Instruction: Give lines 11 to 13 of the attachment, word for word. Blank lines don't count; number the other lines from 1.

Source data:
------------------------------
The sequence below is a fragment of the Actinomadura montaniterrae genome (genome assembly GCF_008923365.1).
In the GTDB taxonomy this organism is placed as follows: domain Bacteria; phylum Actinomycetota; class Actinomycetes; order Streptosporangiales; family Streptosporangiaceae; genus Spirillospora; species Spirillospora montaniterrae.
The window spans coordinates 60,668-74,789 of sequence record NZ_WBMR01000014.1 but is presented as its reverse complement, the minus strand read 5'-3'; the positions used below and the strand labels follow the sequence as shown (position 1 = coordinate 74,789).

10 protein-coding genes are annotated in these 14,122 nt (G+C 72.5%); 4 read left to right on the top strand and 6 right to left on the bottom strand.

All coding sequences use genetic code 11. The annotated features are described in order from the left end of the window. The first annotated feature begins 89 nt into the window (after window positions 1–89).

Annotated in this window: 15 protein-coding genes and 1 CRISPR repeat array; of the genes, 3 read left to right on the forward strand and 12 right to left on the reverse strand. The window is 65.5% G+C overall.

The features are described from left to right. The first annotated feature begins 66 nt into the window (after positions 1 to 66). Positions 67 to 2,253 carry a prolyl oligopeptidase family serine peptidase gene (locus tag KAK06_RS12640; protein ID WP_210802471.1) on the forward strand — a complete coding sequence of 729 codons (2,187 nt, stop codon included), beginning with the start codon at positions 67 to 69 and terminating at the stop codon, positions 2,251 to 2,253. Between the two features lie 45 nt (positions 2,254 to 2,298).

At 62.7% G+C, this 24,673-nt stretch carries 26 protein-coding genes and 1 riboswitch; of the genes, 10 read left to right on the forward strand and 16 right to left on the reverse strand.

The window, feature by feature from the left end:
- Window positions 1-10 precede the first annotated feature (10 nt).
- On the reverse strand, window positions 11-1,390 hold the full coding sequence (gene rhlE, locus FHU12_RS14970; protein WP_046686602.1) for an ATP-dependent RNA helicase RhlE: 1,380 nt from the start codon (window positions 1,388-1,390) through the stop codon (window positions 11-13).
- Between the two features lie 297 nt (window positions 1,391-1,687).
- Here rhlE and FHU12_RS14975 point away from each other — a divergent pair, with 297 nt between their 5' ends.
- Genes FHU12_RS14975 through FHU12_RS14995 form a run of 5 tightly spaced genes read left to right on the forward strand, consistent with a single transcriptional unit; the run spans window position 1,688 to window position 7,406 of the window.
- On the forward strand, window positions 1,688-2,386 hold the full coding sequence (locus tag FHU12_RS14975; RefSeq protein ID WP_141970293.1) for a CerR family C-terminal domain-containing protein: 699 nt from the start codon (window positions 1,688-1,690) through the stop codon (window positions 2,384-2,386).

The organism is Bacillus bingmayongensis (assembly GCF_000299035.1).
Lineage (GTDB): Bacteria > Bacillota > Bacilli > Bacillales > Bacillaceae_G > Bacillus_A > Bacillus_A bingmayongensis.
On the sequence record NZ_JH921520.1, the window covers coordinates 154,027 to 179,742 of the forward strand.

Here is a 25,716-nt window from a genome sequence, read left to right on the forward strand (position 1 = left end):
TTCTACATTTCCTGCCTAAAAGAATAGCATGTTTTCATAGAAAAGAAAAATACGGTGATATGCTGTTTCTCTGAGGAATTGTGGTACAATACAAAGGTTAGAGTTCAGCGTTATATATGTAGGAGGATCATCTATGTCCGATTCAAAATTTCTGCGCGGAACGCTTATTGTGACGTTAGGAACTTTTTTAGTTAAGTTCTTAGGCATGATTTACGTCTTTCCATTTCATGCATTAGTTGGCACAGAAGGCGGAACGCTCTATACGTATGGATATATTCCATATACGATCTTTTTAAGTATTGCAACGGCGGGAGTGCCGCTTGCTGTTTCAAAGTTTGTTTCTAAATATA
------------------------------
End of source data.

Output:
- On the reverse strand, window positions 11-1,390 hold the full coding sequence (gene rhlE, locus FHU12_RS14970; protein WP_046686602.1) for an ATP-dependent RNA helicase RhlE: 1,380 nt from the start codon (window positions 1,388-1,390) through the stop codon (window positions 11-13).
- Between the two features lie 297 nt (window positions 1,391-1,687).
- Here rhlE and FHU12_RS14975 point away from each other — a divergent pair, with 297 nt between their 5' ends.